5) Failure is nothing to be afraid of

This is a huge lesson I've learnt! My biggest fear when starting this blog was how embarrassing it would be if I just totally failed, but I've since realised that was such a silly fear to have. Whatever you're pursuing and however big the dream, just go for it! No matter how things pan out, you're winning just by working on your goals fearlessly. It's not about what anyone else thinks, it's about how following your passions and dreams makes you feel.

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Thursday, 6 July 2017

Why body confidence has nothing to do with the way you look


As a young teenager I, like so many, would constantly critique the way I looked. More to the point, I would obsess over other people's traits and how I wanted to look like them. Every day was, "I wish I had her curves" or "Why can't I have hair like that?" At this time, I viewed almost all aspects of life from a "why is the world so against me?" perspective, and my body image was certainly no exception. Everything was so unfair.

It took me years to realise why my opinion of my own body never improved. Everything I tried was to look better; I wore makeup to look less 'plain', I changed my haircut to try to look like someone else, and the amount of times I VOWED to 'eat healthier and exercise'. Of course, it never panned out that way. I expected to go out for a run, eat an apple and suddenly be this motivated, fit, gorgeous person. Looking back, the failure was inevitable, because no amount of exercise, make-up or veg can make you into a different person. Each time my efforts appeared to be in vain, I looked at things from the same perspective; "why me", "it is actually impossible for me to exercise", "why is it so easy for everybody else?" It was a completely toxic way of thinking.

Realising my mistake was a slow and indirect process, which came about when I joined the gym (for the third time) in October of last year. Readying myself for the worst months of SAD*, I was adamant it wasn't going to get the best of me this time. Over the years I had learnt the most powerful tool for me mentally is to take good care of my all-round health. To my surprise, for the first time ever, I found committing to the gym relatively easy. For a while I couldn't figure out why, but eventually realised it was because - in contrast to every previous attempt - I was adopting healthier habits to feel better, rather than to look different. And there was another unexpected side effect; my body confidence began to soar. At first I thought this was odd, seen as I didn't look drastically different from when I started out.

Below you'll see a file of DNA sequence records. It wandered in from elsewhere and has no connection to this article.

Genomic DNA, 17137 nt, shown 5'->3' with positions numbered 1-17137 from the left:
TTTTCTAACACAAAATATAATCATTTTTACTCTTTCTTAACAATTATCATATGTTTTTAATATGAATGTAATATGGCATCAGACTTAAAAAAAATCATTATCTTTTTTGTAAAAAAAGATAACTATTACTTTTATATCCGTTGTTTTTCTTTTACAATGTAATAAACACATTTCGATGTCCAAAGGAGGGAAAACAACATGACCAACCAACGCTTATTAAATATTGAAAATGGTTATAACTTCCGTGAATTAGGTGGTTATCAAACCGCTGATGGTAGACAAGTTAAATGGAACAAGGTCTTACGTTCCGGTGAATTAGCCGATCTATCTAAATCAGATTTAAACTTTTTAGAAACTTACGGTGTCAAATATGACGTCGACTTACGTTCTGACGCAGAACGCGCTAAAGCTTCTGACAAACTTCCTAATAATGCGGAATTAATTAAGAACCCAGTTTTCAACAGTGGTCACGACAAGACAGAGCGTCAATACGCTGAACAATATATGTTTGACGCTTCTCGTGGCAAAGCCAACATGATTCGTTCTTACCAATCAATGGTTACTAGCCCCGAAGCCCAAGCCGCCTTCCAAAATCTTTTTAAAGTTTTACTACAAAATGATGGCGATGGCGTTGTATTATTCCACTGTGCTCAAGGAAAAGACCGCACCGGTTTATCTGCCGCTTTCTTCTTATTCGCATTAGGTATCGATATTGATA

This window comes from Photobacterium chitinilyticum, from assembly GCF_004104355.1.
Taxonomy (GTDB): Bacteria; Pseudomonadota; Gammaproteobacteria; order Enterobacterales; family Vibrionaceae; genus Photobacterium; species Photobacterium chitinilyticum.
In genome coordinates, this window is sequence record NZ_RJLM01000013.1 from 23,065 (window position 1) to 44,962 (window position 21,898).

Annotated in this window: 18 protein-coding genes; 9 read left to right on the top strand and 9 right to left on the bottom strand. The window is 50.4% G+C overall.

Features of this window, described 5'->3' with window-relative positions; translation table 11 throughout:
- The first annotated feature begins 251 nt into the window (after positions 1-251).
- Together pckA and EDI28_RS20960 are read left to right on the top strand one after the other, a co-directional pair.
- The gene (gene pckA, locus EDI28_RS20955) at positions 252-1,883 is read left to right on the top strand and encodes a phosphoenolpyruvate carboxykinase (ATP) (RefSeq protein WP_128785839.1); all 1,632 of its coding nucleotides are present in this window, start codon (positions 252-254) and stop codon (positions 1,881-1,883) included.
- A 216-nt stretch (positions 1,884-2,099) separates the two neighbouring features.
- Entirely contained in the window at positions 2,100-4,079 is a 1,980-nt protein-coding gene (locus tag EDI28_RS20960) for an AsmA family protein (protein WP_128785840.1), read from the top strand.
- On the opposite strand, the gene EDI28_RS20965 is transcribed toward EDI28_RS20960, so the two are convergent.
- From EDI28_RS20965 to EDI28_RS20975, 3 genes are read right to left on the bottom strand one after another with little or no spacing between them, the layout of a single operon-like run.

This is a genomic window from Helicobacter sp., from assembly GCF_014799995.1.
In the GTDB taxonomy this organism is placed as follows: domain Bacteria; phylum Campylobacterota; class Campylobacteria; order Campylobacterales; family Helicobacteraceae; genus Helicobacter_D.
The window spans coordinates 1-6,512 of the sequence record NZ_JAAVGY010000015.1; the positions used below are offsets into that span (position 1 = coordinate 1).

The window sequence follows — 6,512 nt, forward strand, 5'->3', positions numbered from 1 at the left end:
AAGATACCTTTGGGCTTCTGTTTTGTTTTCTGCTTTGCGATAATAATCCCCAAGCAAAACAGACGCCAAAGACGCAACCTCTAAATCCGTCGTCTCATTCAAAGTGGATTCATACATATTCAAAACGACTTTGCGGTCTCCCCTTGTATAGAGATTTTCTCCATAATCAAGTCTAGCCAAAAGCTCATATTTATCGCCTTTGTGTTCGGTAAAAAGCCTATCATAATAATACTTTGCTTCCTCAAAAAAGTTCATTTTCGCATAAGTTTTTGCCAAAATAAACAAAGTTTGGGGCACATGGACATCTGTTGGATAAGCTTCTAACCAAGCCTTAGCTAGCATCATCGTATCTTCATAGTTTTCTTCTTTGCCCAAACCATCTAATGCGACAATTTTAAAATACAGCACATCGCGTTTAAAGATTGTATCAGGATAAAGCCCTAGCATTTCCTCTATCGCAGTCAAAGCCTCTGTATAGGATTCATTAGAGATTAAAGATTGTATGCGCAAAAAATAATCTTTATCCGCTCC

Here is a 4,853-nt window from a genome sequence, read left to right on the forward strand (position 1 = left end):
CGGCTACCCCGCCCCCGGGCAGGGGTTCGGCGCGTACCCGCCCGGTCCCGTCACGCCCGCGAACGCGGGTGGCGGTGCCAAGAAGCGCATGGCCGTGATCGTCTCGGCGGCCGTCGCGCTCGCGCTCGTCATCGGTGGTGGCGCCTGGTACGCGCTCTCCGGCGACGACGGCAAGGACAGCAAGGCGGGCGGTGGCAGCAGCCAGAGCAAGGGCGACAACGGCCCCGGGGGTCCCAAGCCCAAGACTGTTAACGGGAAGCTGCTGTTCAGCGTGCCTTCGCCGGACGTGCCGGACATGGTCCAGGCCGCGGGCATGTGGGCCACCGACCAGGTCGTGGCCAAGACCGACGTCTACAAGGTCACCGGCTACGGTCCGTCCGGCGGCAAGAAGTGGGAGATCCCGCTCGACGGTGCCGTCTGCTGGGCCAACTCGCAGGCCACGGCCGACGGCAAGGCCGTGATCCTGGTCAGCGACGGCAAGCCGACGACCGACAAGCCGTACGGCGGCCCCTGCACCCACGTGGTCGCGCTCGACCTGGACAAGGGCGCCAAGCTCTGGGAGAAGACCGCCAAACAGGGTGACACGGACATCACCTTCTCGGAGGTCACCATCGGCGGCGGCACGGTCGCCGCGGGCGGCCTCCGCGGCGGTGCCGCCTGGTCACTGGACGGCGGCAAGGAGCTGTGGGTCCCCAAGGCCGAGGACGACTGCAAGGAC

However it eventually dawned on me that I had begun to see my body as something strong, powerful and capable. My body was no longer something to be looked at and judged, but something with a purpose and a job. That job is keeping me healthy. In time, I realised that all of my past insecurities are really nothing to worry about at all. For example, I used to get so hung up on my shoulders being wide and a bit out of proportion. Now my perspective has totally changed; it dawned on me that despite having quite a big chest considering my 5'2 frame, I have never suffered with back pain as a result. Having broader, strong shoulders has almost certainly helped with this. This simple shift towards realising that your unique features are about much more than the way they look, is so empowering. Just think for a second about all our bodies do for us; if we get a cut, a sprain, or an illness, our body immediately gets to work to try to heal us. It really is all about perspective, and viewing your body as something functional rather than aesthetic, something to work with rather than against, can strangely make you so much happier with it all round. Not at a certain size or shape or weight, but however it happens to look when it is helping you to feel happy, healthy and strong.

*Seasonal Affective Disorder



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Thursday, 18 May 2017

My ultimate stress-free revision timetable strategy